Drive By Truckers
The Dirty South
New West

Last time I listened to a Drive By Truckers record (the last one: Decoration Day), I couldn’t figure out if I was hearing an authentic voice of new southern rock or an elaborate grad-school put-on. The record, wrapped in that mystery, blew me away. With The Dirty South, I’ve determined (liner notes, unavoidable obviousness) that what we’ve got here is a put-on (no idea if grad school is involved).

That’s no inherent problem, artifice being one of rock and roll’s prime virtues. Still, this has the unavoidable whiff of several somebodies trying way too hard to sound like something they’re not quite; this is self-conscious fiction, and the sort of rock and roll it aspires to—for good or naught—worships authenticity. I don’t know if it’s the band’s fault for keeping too close a faith with the storyline, or mine for losing it.

But no question now, we’re dealing with Southern Gothic of the sort that will be familiar to readers of Harry Crews, and mildly disappointing to those who know that Barry Hannah is a finer practitioner still of that narrow art. Think Bobbie Gentry’s “Ode to Billie Joe” crossed with Lynyrd Skynyrd and you get Decoration Day, a thoroughly rocked and occasionally creepy record by any measure. Add a dose of .38 Special and some ill-advised falsetto and you’ve got The Dirty South. I liked the creepy one better. (Brad Tyer)


Boy, was this one ever worth the wait. Atlanta’s finest really release the Kraken on Leviathan—a late-summer maelstrom of pile-driving riffs and banzai drumming to stir the embers of the most reticent metal fan.

Mastodon is to most metal as a melt-in-your-mouth wedding cake is to a pile of eggs, confectioner’s sugar and unbleached flour. You can find all the ingredients separately in the other aisles—Opeth for the intricate melodic bits, High On Fire for the down-and-dirty orc metal—but it’s how they all come together that makes Leviathan such an engrossing listen. One minute it’s Skynryd, the next it’s Sepultura, and it all flows together naturally—none of that partially digested “I know, let’s twist people’s heads around by going from this super heavy part into something pretty in, like, half a second” school of piecemeal songwriting.

Every song on Leviathan is epic in scope and majestic in execution. And if drummer Brann Dailor doesn’t rack up a slew of critics’ picks and readers’ choice awards this year, I’ll eat a Keith Moon biography. Beat the rush and put Leviathan on your Best of 2004 right now. (Andy Smetanka)

Catie Curtis
Dreaming in Romance Languages

I’m down with go-it-alone artists carving out a niche for themselves through self-determination and relentless touring, without the corporate bankroll. I’m even pleased there’s a livelihood to be earned setting coffeehouse journal entries to music. I admire Catie Curtis, a lesbian, for framing a love song with the gender-specific her instead of the don’t-ask-don’t-tell you, and hate the fact that it’s crass for me to suggest that her sexual orientation is a selling point in itself but perfectly OK for a queer publication to call her a “sexy and solid lesbian songstress” in the first line of a recent article.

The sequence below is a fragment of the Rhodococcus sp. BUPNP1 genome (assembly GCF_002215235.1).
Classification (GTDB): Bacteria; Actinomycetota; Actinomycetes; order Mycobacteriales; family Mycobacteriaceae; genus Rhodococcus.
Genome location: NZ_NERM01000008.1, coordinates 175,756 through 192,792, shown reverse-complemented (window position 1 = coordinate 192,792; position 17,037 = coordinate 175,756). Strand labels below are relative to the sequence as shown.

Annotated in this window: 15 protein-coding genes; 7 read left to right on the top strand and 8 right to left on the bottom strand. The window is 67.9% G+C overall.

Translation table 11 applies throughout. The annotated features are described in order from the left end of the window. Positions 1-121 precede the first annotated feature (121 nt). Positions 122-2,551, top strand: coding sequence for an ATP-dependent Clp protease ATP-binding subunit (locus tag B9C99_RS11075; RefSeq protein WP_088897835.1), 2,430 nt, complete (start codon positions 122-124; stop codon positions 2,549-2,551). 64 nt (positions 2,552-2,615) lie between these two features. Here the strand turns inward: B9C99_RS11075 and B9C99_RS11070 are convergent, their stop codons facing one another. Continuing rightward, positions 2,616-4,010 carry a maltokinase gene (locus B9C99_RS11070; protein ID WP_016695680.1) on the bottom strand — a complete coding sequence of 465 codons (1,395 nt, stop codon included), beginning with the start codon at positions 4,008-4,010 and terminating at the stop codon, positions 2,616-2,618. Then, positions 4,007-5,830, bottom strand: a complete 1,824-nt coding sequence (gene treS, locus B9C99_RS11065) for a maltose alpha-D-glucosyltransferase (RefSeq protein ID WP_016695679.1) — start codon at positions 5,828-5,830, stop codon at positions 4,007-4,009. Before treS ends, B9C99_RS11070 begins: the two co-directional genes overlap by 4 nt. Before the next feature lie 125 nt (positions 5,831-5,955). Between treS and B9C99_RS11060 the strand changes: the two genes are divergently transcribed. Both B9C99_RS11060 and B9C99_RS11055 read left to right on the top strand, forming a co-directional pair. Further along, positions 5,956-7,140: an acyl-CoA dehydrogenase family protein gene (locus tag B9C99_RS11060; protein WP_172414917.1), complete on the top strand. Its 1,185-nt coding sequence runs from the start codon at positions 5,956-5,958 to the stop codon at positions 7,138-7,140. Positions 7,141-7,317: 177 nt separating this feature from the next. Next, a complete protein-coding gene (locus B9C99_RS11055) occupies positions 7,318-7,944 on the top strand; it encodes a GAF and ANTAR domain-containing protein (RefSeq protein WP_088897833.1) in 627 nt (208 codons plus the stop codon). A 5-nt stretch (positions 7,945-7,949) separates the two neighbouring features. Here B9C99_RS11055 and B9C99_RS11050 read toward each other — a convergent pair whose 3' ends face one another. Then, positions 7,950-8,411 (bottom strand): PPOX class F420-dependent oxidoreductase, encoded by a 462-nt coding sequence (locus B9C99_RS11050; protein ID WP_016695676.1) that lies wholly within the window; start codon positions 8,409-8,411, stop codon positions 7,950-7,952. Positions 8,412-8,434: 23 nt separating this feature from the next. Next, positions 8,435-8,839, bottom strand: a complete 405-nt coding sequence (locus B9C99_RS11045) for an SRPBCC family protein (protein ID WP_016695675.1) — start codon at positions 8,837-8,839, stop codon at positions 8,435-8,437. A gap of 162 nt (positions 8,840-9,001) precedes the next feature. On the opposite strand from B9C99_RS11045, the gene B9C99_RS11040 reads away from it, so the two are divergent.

It’s not that I don’t like folk-rock, either—unlike some people, I’m just not a straight-ticket voter. And anyway, since when does folk-rock have to sound like something off the Dawson’s Creek soundtrack? That’s not journalistic hyperbole; Curtis’ songs have appeared on that program, as well as Felicity (danger, Will Robinson!) and Chicago Hope.

Call it the DiFranco Conundrum: I like what Catie Curtis stands for, but I’m totally unmoved by her music, which I find bland and treacly. Movies with angels give me hives; ditto albums, and Dreaming is lousy with them. Even the title suggests a Meg Ryan vehicle looking for a producer.

You probably already know whether this is your bag or not. To me, it’s just more audio fabric softener that I happen to be allergic to. (Andy Smetanka)

Marquis de Suave
Marquis de Suave
Twisted Kite

Troy Warling was always the mystery Fireball, the guy who kept the lowest profile in Missoula’s rowdiest band and left the self-replicating hype duties to the other guys. Yet he was also the one who would come winging out of left field with an impromptu cover of “Silver Wings” when you least expected it. “Meow Out Loud,” a Warling-penned track performed by his other Missoula band, the Jolly Ranchers, appeared on a 1995 Wäntage Records compilation seven-inch, and it’s more than enough reason to track that artifact down.

Now Warling, who left the Fireballs some three years ago, wears his country heart on his sleeve again with a new Portland band that also includes Jason Fleming of the Goddamned Gentleman. Everyone in Marquis de Suave contributes songs and/or vocals to this eponymous debut, but Warling’s are the standouts for reasons both musical and extramusical: “There Is No One,” written about the death of his first child, is barely a minute long and sad beyond words. Companion piece “Devour You,” a murderous ode to the party directly responsible, barely conceals its poison beneath a hard candy country-rock coating.

The album is being put out on Twisted Kite, Ear Candy Music owner John Fleming’s new in-house label. It’s time you paid him a visit—his first release is a real beauty. (Andy Smetanka)

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